Tax cuts made during the Williams-Dunderdale era now cost the government $744 million in revenue each year, according to a recently released document from the Department of Finance obtained through an access to information request. This accounts for more than two-thirds of last year’s $1.1 billion budget deficit.

Estimates of the total cost of these tax reductions have been made before (here, here, here), but to my knowledge this is the first time the Department of Finance has released detailed accounting for how much each specific tax cut costs the treasury.

About three quarters of the money went to cut Personal Income Taxes, accounting for $568 million per year in lost revenue. That is a huge amount, equal to almost half of total personal income taxes collected last year. Tax rates were cut at all income levels, but the biggest benefits went to those with the most income, both in dollar terms and in percentage terms. For example, someone making $40,000 received a tax cut of about $900, worth 2 per cent of income, whereas someone making $100,000 received a tax cut of about $4,000, worth 4 per cent of income.

Budget 2015 did introduce small tax increases on people with high incomes, but this is only expected to bring in $20 million in new revenue, less than 4 per cent of what was cut.

A Retail Sales Tax (RST) of 15 per cent on insurance premiums was eliminated in 2008, costing the government $75 million per year. Most provinces do not charge RST on insurance premiums, but Ontario, Quebec and Manitoba still charge between 7 and 9 per cent.

The Residential Energy Rebate (an HST rebate on electricity and heating oil) cost $47 million per year. This rebate was eliminated in Budget 2015.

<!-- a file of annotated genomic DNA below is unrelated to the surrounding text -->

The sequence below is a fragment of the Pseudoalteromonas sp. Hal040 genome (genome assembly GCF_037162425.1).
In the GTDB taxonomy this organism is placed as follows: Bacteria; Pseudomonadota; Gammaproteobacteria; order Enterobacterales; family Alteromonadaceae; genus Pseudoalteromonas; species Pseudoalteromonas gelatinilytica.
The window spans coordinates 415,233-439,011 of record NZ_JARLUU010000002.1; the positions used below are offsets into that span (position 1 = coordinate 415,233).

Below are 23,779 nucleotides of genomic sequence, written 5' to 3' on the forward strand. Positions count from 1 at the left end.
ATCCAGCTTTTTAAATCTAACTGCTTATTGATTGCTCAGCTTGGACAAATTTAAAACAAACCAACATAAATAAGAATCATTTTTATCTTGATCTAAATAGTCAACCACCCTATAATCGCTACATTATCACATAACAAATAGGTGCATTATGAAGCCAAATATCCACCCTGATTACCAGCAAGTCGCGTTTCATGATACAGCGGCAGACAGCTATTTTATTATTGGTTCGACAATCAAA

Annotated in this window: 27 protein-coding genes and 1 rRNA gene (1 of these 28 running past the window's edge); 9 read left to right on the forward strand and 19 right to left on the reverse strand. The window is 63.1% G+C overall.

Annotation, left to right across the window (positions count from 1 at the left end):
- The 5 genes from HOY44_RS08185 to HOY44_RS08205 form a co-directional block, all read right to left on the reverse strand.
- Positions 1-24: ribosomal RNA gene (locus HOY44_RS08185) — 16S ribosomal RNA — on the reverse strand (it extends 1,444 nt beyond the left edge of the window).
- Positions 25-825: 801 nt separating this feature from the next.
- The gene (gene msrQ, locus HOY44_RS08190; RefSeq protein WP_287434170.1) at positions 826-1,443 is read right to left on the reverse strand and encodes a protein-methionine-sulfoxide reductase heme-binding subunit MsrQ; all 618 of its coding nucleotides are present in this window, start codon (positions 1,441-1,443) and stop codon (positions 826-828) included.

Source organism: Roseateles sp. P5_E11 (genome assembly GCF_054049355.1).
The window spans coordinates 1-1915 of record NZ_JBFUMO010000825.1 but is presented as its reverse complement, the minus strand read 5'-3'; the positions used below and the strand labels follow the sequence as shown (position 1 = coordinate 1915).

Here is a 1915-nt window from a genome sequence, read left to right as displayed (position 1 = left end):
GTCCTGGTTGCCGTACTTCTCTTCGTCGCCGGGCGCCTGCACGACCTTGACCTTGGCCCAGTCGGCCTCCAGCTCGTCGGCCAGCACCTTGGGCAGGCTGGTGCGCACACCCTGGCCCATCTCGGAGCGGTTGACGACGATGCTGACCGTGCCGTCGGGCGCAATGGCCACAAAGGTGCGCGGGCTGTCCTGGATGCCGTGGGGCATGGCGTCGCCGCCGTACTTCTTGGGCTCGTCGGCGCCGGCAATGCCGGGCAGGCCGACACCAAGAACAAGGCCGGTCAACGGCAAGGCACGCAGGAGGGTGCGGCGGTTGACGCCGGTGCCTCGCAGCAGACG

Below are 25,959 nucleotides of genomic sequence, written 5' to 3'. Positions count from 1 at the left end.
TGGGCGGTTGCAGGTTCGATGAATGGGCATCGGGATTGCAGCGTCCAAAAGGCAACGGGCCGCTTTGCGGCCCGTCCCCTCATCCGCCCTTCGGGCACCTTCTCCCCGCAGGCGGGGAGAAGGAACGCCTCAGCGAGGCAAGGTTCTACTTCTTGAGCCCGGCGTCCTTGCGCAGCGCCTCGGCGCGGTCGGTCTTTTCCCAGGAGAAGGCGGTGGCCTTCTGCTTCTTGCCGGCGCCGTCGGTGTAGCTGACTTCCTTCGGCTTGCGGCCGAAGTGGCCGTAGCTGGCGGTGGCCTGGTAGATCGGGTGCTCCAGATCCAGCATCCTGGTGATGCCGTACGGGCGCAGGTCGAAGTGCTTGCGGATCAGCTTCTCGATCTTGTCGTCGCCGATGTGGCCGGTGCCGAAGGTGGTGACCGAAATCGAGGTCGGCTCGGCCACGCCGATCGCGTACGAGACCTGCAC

Senior’s Benefits were expanded repeatedly, in 2004, 2007, 2008, 2010, and 2014, adding up to $25.5 million per year in tax expenditures.

The tax cuts listed above account for 95 per cent of total tax and fee cuts from 2004 to 2014. The full list of cuts is available here.

It is natural to ask: if government slashed income taxes when times were good, shouldn’t they be raising them when times are bad, instead of hiking the HST? I support the HST hike, but when combined with earlier cuts it leaves our tax system less progressive than it was a decade ago, and less progressive than most other provinces.

Our budget problems are not going away anytime soon, so future tax increases will almost certainly be necessary. Raising income tax rates for the rich and upper middle class is something we should be talking about.


Born and raised in Gander, Tom Baird is an associate professor of mathematics at MUN. A regular contributor to the Indy, he has been a board member since 2013.